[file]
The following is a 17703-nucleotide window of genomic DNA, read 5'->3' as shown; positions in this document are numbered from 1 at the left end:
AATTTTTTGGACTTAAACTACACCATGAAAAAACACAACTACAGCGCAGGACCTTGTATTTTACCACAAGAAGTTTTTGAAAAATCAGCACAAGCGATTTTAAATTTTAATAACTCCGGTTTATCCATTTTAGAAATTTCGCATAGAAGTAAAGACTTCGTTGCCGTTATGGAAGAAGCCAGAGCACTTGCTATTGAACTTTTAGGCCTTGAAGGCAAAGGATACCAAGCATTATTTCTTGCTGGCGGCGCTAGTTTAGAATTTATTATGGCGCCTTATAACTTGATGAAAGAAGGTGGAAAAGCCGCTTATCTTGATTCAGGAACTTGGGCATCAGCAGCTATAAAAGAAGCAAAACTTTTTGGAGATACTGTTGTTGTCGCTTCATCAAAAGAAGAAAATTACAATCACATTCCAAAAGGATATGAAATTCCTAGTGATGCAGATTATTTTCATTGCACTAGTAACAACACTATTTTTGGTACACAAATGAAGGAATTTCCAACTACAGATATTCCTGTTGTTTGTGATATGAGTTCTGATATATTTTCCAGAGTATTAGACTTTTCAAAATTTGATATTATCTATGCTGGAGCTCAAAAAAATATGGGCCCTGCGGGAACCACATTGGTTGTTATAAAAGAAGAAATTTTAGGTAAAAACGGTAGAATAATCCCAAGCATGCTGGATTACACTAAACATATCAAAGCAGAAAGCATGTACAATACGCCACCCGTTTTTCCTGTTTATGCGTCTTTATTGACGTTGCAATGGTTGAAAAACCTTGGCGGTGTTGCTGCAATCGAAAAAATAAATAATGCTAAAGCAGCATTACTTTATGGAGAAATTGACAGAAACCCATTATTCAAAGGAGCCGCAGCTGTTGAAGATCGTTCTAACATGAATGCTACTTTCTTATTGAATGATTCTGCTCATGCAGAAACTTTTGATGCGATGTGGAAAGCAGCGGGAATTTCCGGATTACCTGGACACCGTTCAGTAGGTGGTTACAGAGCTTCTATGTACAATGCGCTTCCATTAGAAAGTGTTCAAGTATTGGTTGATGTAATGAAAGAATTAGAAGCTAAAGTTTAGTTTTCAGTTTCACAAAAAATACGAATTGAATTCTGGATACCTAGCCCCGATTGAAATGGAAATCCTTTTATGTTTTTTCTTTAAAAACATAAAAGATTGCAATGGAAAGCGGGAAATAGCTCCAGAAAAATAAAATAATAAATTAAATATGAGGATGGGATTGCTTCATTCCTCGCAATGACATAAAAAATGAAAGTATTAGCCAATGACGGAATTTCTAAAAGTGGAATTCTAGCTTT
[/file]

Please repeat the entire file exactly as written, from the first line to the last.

The following is a 17703-nucleotide window of genomic DNA, read 5'->3' as shown; positions in this document are numbered from 1 at the left end:
AATTTTTTGGACTTAAACTACACCATGAAAAAACACAACTACAGCGCAGGACCTTGTATTTTACCACAAGAAGTTTTTGAAAAATCAGCACAAGCGATTTTAAATTTTAATAACTCCGGTTTATCCATTTTAGAAATTTCGCATAGAAGTAAAGACTTCGTTGCCGTTATGGAAGAAGCCAGAGCACTTGCTATTGAACTTTTAGGCCTTGAAGGCAAAGGATACCAAGCATTATTTCTTGCTGGCGGCGCTAGTTTAGAATTTATTATGGCGCCTTATAACTTGATGAAAGAAGGTGGAAAAGCCGCTTATCTTGATTCAGGAACTTGGGCATCAGCAGCTATAAAAGAAGCAAAACTTTTTGGAGATACTGTTGTTGTCGCTTCATCAAAAGAAGAAAATTACAATCACATTCCAAAAGGATATGAAATTCCTAGTGATGCAGATTATTTTCATTGCACTAGTAACAACACTATTTTTGGTACACAAATGAAGGAATTTCCAACTACAGATATTCCTGTTGTTTGTGATATGAGTTCTGATATATTTTCCAGAGTATTAGACTTTTCAAAATTTGATATTATCTATGCTGGAGCTCAAAAAAATATGGGCCCTGCGGGAACCACATTGGTTGTTATAAAAGAAGAAATTTTAGGTAAAAACGGTAGAATAATCCCAAGCATGCTGGATTACACTAAACATATCAAAGCAGAAAGCATGTACAATACGCCACCCGTTTTTCCTGTTTATGCGTCTTTATTGACGTTGCAATGGTTGAAAAACCTTGGCGGTGTTGCTGCAATCGAAAAAATAAATAATGCTAAAGCAGCATTACTTTATGGAGAAATTGACAGAAACCCATTATTCAAAGGAGCCGCAGCTGTTGAAGATCGTTCTAACATGAATGCTACTTTCTTATTGAATGATTCTGCTCATGCAGAAACTTTTGATGCGATGTGGAAAGCAGCGGGAATTTCCGGATTACCTGGACACCGTTCAGTAGGTGGTTACAGAGCTTCTATGTACAATGCGCTTCCATTAGAAAGTGTTCAAGTATTGGTTGATGTAATGAAAGAATTAGAAGCTAAAGTTTAGTTTTCAGTTTCACAAAAAATACGAATTGAATTCTGGATACCTAGCCCCGATTGAAATGGAAATCCTTTTATGTTTTTTCTTTAAAAACATAAAAGATTGCAATGGAAAGCGGGAAATAGCTCCAGAAAAATAAAATAATAAATTAAATATGAGGATGGGATTGCTTCATTCCTCGCAATGACATAAAAAATGAAAGTATTAGCCAATGACGGAATTTCTAAAAGTGGAATTCTAGCTTT